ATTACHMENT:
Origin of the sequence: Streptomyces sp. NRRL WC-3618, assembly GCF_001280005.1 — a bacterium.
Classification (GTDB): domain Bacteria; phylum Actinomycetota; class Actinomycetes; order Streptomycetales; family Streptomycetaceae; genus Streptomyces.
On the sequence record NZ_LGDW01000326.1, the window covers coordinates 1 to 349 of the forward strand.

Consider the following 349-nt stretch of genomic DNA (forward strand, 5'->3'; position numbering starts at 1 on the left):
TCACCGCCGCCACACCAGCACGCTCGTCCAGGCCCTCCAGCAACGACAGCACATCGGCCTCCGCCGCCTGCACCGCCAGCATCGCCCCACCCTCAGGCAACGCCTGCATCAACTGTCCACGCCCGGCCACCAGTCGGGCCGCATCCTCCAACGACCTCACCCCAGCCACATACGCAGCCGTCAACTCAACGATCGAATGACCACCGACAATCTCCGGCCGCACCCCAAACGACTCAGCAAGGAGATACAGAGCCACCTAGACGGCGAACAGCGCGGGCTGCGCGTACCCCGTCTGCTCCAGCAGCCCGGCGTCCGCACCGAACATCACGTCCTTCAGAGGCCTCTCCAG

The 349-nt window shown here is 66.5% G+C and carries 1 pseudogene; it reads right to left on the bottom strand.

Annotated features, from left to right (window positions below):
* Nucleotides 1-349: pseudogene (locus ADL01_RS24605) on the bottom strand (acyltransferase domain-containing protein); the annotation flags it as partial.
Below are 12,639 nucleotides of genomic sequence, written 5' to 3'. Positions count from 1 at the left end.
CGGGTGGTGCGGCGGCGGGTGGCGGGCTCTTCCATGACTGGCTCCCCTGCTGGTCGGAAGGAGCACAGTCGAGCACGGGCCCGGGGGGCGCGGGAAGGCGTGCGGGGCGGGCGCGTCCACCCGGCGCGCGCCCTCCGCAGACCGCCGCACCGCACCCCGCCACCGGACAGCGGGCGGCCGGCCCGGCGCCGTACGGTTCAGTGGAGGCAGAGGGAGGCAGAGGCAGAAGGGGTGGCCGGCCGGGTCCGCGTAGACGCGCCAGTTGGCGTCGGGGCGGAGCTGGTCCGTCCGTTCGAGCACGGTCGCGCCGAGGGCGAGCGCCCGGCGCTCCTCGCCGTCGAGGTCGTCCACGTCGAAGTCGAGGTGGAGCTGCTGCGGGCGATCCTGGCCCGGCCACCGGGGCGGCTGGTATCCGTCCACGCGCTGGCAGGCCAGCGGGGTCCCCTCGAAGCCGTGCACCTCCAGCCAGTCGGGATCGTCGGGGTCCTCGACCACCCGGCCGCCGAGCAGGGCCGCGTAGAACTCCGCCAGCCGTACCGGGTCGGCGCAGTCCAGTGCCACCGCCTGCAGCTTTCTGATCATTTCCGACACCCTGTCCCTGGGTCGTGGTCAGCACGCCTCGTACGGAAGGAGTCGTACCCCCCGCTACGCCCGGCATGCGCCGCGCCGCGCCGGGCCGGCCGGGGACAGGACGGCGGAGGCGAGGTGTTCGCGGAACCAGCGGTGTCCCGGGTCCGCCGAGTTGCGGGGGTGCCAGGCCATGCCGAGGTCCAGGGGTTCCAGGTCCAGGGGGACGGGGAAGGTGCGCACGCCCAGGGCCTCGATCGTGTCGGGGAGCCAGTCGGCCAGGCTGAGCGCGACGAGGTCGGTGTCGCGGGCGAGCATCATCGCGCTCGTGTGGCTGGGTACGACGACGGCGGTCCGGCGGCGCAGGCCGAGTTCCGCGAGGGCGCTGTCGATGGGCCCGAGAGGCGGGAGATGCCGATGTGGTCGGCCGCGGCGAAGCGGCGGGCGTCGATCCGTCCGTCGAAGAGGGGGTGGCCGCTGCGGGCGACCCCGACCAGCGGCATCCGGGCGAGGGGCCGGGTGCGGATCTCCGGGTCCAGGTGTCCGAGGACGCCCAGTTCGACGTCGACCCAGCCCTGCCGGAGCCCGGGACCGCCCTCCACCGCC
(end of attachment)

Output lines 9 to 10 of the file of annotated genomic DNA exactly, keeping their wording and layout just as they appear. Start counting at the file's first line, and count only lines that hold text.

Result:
Below are 12,639 nucleotides of genomic sequence, written 5' to 3'. Positions count from 1 at the left end.
CGGGTGGTGCGGCGGCGGGTGGCGGGCTCTTCCATGACTGGCTCCCCTGCTGGTCGGAAGGAGCACAGTCGAGCACGGGCCCGGGGGGCGCGGGAAGGCGTGCGGGGCGGGCGCGTCCACCCGGCGCGCGCCCTCCGCAGACCGCCGCACCGCACCCCGCCACCGGACAGCGGGCGGCCGGCCCGGCGCCGTACGGTTCAGTGGAGGCAGAGGGAGGCAGAGGCAGAAGGGGTGGCCGGCCGGGTCCGCGTAGACGCGCCAGTTGGCGTCGGGGCGGAGCTGGTCCGTCCGTTCGAGCACGGTCGCGCCGAGGGCGAGCGCCCGGCGCTCCTCGCCGTCGAGGTCGTCCACGTCGAAGTCGAGGTGGAGCTGCTGCGGGCGATCCTGGCCCGGCCACCGGGGCGGCTGGTATCCGTCCACGCGCTGGCAGGCCAGCGGGGTCCCCTCGAAGCCGTGCACCTCCAGCCAGTCGGGATCGTCGGGGTCCTCGACCACCCGGCCGCCGAGCAGGGCCGCGTAGAACTCCGCCAGCCGTACCGGGTCGGCGCAGTCCAGTGCCACCGCCTGCAGCTTTCTGATCATTTCCGACACCCTGTCCCTGGGTCGTGGTCAGCACGCCTCGTACGGAAGGAGTCGTACCCCCCGCTACGCCCGGCATGCGCCGCGCCGCGCCGGGCCGGCCGGGGACAGGACGGCGGAGGCGAGGTGTTCGCGGAACCAGCGGTGTCCCGGGTCCGCCGAGTTGCGGGGGTGCCAGGCCATGCCGAGGTCCAGGGGTTCCAGGTCCAGGGGGACGGGGAAGGTGCGCACGCCCAGGGCCTCGATCGTGTCGGGGAGCCAGTCGGCCAGGCTGAGCGCGACGAGGTCGGTGTCGCGGGCGAGCATCATCGCGCTCGTGTGGCTGGGTACGACGACGGCGGTCCGGCGGCGCAGGCCGAGTTCCGCGAGGGCGCTGTCGATGGGCCCGAGAGGCGGGAGATGCCGATGTGGTCGGCCGCGGCGAAGCGGCGGGCGTCGATCCGTCCGTCGAAGAGGGGGTGGCCGCTGCGGGCGACCCCGACCAGCGGCATCCGGGCGAGGGGCCGGGTGCGGATCTCCGGGTCCAGGTGTCCGAGGACGCCCAGTTCGACGTCGACCCAGCCCTGCCGGAGCCCGGGACCGCCCTCCACCGCC